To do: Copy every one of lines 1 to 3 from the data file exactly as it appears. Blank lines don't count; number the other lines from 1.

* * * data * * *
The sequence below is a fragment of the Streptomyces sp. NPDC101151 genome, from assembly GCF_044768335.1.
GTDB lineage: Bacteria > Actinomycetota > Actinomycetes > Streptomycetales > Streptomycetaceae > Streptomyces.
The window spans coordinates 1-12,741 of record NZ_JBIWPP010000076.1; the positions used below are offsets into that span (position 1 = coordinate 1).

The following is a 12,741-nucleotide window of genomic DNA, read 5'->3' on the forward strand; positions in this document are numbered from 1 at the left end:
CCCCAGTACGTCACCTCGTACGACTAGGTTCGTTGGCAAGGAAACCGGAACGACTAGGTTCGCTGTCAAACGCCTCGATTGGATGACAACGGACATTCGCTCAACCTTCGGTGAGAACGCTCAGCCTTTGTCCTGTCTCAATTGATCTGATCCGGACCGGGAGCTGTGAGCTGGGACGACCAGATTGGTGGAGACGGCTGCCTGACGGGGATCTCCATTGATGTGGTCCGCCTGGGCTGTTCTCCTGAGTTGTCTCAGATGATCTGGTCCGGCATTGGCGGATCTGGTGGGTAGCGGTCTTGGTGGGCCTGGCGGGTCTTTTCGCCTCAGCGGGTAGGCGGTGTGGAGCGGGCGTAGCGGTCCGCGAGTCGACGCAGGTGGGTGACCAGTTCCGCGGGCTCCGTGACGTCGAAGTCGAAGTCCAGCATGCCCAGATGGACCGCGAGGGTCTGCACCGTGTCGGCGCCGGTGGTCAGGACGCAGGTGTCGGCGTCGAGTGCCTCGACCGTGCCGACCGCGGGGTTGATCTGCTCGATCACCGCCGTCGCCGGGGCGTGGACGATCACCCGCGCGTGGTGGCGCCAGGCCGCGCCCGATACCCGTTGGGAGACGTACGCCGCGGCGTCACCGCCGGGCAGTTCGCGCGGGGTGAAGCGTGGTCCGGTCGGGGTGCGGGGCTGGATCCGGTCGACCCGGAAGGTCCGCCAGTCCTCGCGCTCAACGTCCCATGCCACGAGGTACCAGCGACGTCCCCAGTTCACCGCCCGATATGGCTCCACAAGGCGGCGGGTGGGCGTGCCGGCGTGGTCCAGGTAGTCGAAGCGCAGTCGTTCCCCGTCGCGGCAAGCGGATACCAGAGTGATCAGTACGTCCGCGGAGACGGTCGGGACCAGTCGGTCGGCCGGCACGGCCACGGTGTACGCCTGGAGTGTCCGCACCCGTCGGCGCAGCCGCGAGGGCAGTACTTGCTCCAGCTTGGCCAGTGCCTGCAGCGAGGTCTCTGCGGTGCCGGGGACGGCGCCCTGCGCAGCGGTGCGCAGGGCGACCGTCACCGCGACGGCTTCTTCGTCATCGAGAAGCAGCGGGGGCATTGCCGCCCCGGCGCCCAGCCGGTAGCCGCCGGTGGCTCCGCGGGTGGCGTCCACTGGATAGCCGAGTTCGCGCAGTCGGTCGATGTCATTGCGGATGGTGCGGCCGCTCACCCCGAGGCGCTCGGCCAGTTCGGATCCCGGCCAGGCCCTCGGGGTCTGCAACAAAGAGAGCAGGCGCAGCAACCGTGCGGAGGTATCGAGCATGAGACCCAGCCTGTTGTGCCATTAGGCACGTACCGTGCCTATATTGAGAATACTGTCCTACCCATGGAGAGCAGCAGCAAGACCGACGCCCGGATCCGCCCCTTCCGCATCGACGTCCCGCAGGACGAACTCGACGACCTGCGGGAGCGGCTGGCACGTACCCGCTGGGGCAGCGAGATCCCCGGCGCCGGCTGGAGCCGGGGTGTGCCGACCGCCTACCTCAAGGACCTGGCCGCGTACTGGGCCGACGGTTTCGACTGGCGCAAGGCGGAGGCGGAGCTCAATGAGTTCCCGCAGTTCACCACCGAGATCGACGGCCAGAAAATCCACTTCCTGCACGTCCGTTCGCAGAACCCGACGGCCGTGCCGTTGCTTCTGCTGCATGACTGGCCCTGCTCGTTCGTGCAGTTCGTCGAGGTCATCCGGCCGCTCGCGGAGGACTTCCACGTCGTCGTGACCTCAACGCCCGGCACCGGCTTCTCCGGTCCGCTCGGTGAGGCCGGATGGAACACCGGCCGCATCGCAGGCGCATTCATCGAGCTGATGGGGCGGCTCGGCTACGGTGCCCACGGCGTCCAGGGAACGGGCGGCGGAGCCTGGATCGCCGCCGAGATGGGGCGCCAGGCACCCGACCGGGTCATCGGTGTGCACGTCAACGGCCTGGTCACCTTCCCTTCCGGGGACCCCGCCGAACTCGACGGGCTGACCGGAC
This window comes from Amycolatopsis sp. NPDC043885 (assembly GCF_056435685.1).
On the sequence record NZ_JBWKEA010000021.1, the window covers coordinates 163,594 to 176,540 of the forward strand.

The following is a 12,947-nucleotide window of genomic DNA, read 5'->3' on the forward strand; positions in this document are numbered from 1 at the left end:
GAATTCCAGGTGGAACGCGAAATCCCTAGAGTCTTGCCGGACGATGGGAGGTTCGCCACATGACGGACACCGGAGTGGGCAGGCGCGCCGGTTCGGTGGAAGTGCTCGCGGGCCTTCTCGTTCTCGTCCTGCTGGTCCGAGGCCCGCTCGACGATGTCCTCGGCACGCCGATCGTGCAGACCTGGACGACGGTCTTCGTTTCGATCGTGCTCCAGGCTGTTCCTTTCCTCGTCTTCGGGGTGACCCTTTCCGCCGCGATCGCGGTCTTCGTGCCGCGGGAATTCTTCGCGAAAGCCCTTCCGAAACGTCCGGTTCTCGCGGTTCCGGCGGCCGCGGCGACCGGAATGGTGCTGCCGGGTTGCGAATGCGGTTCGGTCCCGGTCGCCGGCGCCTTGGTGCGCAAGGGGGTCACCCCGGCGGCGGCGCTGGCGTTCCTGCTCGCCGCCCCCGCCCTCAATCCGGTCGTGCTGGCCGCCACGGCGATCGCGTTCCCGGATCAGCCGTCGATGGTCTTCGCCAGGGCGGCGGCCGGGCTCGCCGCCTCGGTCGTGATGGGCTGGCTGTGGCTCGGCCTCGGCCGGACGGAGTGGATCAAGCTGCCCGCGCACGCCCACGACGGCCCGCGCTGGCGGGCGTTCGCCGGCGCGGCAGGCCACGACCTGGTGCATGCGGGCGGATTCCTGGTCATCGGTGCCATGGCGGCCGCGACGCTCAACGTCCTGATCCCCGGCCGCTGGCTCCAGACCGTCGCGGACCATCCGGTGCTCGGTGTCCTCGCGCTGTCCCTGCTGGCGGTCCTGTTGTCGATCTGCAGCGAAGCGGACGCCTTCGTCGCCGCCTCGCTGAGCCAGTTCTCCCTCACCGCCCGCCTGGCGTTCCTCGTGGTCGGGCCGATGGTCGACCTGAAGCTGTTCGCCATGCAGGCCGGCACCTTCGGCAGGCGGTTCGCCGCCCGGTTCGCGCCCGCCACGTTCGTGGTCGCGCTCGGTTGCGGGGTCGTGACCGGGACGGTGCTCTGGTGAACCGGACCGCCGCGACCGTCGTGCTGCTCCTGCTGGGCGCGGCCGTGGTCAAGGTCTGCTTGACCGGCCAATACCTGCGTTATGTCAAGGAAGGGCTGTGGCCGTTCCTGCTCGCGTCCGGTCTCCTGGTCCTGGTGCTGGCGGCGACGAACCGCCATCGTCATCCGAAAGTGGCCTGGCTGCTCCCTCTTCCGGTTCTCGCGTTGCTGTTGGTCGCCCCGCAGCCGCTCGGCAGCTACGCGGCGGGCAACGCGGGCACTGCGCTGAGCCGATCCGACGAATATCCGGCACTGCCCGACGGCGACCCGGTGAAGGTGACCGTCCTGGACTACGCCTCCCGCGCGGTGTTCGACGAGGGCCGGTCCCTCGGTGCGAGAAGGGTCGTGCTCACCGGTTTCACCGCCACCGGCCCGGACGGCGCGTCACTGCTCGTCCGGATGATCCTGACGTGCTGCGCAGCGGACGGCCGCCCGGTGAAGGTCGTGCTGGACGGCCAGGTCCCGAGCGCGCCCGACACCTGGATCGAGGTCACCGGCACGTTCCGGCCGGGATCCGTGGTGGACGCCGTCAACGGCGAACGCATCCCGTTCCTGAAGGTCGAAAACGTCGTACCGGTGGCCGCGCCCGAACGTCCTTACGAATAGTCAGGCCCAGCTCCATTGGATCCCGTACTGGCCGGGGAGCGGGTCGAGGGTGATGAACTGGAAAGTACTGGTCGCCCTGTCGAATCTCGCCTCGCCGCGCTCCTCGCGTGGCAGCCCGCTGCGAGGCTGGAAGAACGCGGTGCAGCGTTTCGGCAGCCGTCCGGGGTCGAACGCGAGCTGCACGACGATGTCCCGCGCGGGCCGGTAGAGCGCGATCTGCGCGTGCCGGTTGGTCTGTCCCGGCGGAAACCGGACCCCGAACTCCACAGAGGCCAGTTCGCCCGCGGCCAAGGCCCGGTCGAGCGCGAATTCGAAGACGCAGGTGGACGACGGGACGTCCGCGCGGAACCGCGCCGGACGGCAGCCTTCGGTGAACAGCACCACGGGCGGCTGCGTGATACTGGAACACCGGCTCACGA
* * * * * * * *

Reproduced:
The sequence below is a fragment of the Streptomyces sp. NPDC101151 genome, from assembly GCF_044768335.1.
GTDB lineage: Bacteria > Actinomycetota > Actinomycetes > Streptomycetales > Streptomycetaceae > Streptomyces.
The window spans coordinates 1-12,741 of record NZ_JBIWPP010000076.1; the positions used below are offsets into that span (position 1 = coordinate 1).